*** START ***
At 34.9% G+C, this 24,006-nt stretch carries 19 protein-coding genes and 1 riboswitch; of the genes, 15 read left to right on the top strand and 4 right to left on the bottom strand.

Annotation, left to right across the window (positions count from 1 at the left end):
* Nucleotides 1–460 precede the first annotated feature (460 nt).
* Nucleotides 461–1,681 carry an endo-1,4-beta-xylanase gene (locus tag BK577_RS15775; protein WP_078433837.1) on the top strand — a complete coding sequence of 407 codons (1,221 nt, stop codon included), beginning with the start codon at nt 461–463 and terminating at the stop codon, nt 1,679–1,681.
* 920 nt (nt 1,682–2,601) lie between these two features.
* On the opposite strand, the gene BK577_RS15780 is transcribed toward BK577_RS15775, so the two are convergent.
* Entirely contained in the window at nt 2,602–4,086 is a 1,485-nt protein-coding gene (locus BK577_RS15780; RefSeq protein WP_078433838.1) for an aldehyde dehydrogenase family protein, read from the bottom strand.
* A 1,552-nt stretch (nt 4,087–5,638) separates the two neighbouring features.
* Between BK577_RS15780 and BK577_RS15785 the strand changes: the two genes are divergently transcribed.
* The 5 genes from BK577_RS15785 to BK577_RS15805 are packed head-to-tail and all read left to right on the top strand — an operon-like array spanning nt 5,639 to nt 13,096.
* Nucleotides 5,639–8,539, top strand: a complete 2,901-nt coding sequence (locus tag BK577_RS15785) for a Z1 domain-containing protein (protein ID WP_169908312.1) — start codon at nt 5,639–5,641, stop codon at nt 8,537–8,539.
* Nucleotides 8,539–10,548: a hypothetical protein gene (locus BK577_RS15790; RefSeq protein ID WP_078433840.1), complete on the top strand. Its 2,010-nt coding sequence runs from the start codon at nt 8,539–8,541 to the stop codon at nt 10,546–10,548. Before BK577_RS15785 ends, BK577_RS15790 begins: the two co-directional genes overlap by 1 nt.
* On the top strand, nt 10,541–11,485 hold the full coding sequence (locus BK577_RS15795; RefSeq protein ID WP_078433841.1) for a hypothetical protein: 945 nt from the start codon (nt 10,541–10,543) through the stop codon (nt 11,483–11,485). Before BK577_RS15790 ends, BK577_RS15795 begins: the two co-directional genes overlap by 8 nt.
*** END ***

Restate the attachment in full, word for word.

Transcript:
At 34.9% G+C, this 24,006-nt stretch carries 19 protein-coding genes and 1 riboswitch; of the genes, 15 read left to right on the top strand and 4 right to left on the bottom strand.

Annotation, left to right across the window (positions count from 1 at the left end):
* Nucleotides 1–460 precede the first annotated feature (460 nt).
* Nucleotides 461–1,681 carry an endo-1,4-beta-xylanase gene (locus tag BK577_RS15775; protein WP_078433837.1) on the top strand — a complete coding sequence of 407 codons (1,221 nt, stop codon included), beginning with the start codon at nt 461–463 and terminating at the stop codon, nt 1,679–1,681.
* 920 nt (nt 1,682–2,601) lie between these two features.
* On the opposite strand, the gene BK577_RS15780 is transcribed toward BK577_RS15775, so the two are convergent.
* Entirely contained in the window at nt 2,602–4,086 is a 1,485-nt protein-coding gene (locus BK577_RS15780; RefSeq protein WP_078433838.1) for an aldehyde dehydrogenase family protein, read from the bottom strand.
* A 1,552-nt stretch (nt 4,087–5,638) separates the two neighbouring features.
* Between BK577_RS15780 and BK577_RS15785 the strand changes: the two genes are divergently transcribed.
* The 5 genes from BK577_RS15785 to BK577_RS15805 are packed head-to-tail and all read left to right on the top strand — an operon-like array spanning nt 5,639 to nt 13,096.
* Nucleotides 5,639–8,539, top strand: a complete 2,901-nt coding sequence (locus tag BK577_RS15785) for a Z1 domain-containing protein (protein ID WP_169908312.1) — start codon at nt 5,639–5,641, stop codon at nt 8,537–8,539.
* Nucleotides 8,539–10,548: a hypothetical protein gene (locus BK577_RS15790; RefSeq protein ID WP_078433840.1), complete on the top strand. Its 2,010-nt coding sequence runs from the start codon at nt 8,539–8,541 to the stop codon at nt 10,546–10,548. Before BK577_RS15785 ends, BK577_RS15790 begins: the two co-directional genes overlap by 1 nt.
* On the top strand, nt 10,541–11,485 hold the full coding sequence (locus BK577_RS15795; RefSeq protein ID WP_078433841.1) for a hypothetical protein: 945 nt from the start codon (nt 10,541–10,543) through the stop codon (nt 11,483–11,485). Before BK577_RS15790 ends, BK577_RS15795 begins: the two co-directional genes overlap by 8 nt.